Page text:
David Bouchier 12/23/13
7:40 am
Mon December 23, 2013

A Good Long Read

At this dark, cold time of year, when the Holidays seem to promise some extra leisure time, and the Holiday specials on television make it too painful to watch television, it’s comforting to think that we still have the old-fashioned option of sinking into an armchair by the fire and enjoying a good long read. That phrase "A good long read" was often spoken with nostalgia by my busy parents. It was something they dreamed about, but rarely achieved except around Christmastime and on summer vacations.

The Victorians had servants to do the housework, and so had a lot of time on their hands. They loved long books and authors were happy to provide them, not least because many were paid by the word or the page. Dickens, Thackeray, Hardy and the rest routinely published novels of eight or nine hundred pages or more, to say nothing of Monsieur Proust with his mind-numbing three thousand pages. In the modern age, with so many distractions and our much shorter attention spans, these huge volumes are a challenge. I just finished Middlemarch by George Eliot (904 pages) and and The Way we live Now by Anthony Trollope (844 pages) and I feel as though I ran two marathons, uphill all the way. They are both fine books, but the stories evolve at such a stately pace that it’s hard to remember the complicated plots and all the characters when the reading has to be spread out over a period of weeks.

There have been some fine twentieth-century practitioners of the long, long novel – Tom Wolfe for example, and David Foster Wallace. You find them abandoned in hotel lounges or discarded in yard sales and charity shops. You can see how someone might think such a book would be good for the long winter evenings. But how long could any evening be?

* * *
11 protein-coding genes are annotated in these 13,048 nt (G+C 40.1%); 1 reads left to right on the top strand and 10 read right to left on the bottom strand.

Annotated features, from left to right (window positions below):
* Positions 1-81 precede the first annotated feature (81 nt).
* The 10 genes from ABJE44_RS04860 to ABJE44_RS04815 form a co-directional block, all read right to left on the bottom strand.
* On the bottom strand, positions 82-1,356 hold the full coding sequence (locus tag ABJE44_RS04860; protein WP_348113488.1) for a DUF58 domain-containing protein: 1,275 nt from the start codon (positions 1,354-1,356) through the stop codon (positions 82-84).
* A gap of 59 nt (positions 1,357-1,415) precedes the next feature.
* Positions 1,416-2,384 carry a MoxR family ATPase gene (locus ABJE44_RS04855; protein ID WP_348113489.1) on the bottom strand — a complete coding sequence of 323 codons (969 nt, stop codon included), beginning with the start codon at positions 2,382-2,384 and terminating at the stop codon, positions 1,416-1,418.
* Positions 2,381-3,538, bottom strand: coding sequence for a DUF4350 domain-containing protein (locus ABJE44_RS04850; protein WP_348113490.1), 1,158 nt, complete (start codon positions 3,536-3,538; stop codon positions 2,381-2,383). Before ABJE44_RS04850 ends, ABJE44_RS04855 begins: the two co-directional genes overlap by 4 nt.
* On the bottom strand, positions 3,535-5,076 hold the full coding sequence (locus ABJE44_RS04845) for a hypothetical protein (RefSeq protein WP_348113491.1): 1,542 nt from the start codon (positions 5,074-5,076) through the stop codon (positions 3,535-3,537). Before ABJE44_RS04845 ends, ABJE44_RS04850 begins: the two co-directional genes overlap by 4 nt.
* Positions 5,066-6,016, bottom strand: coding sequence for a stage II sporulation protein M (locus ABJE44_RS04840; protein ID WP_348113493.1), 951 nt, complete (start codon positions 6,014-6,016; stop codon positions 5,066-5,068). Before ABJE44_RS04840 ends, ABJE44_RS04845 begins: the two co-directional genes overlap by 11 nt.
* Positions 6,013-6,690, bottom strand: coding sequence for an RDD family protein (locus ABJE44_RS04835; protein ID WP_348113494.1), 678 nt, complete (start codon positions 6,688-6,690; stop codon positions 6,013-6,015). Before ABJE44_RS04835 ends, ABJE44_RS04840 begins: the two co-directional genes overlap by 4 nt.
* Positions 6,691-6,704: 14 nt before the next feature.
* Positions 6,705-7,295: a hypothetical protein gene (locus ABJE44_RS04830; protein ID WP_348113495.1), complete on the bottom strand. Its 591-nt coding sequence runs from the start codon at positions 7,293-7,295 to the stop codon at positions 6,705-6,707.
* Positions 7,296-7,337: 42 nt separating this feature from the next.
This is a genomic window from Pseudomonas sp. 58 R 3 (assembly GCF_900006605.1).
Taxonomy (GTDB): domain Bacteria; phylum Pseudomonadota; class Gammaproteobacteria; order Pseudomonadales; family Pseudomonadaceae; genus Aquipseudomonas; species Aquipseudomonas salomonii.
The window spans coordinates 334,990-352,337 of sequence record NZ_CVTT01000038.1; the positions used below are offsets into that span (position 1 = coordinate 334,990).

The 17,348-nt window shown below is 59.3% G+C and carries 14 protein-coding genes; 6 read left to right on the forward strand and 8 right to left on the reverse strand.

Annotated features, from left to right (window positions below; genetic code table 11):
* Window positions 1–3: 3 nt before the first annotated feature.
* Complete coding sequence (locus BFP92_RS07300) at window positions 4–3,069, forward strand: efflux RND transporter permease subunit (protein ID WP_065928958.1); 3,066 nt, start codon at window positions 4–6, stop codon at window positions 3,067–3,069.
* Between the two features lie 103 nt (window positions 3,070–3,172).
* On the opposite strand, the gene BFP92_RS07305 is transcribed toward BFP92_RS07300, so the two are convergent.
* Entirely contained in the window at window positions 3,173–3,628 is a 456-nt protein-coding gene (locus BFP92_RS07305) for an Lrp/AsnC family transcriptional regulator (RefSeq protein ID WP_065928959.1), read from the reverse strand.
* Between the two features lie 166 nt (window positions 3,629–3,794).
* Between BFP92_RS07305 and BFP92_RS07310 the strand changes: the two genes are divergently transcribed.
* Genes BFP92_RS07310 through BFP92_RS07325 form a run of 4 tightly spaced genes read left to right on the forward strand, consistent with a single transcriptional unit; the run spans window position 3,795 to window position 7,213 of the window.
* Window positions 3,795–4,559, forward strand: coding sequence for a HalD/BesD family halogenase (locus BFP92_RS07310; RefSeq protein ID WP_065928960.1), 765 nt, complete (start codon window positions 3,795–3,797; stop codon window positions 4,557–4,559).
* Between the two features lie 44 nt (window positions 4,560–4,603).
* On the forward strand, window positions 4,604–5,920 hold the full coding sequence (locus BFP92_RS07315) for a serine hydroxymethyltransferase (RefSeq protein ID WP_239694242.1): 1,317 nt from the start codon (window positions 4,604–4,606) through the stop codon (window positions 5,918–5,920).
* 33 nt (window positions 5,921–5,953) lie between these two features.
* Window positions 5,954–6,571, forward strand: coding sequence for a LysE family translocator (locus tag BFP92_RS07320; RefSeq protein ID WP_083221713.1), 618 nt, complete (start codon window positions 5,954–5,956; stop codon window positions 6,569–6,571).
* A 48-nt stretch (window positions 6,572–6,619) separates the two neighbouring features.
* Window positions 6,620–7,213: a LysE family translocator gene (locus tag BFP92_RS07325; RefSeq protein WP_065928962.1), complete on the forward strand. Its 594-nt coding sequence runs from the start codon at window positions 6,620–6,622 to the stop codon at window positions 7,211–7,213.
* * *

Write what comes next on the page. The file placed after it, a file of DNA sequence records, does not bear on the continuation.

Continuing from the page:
Everyone loves a good story, but it needs to come to an end before we lose interest or lose the plot. But sometimes one good story begets another, and another, and another, until we have that most satisfying of all fictional experiences known as a series. This form of the writer’s art is still alive and well.  We have a fine backlog of multi-volume tales from writers as various as Anthony Powell, P.G. Wodehouse, John Updike,  and Georges Simenon, to say nothing of the Harry Potter series that surprised everyone by getting millions of children addicted to reading something even longer than a hundred and forty characters. A series is addictive without being overwhelming. It allows us to enter a whole world of strangers, who who don’t remain strangers for long, and can be encountered again and again for a lifetime, with new discoveries to be made at every reading.

Once we have found a series of books we love it’s like discovering a second life. The characters and settings become as real as those in our own lives (perhaps more so), and they become a part of our lives.  So now that winter and The Holidays are upon I’m giving myself the gift of a good long read – the historical novels of Patrick O’Brian, for the fourth time If nothing disturbs my concentration I may just get through all seventeen novels by the first day of spring.

Copyright: David Bouchier

Tags: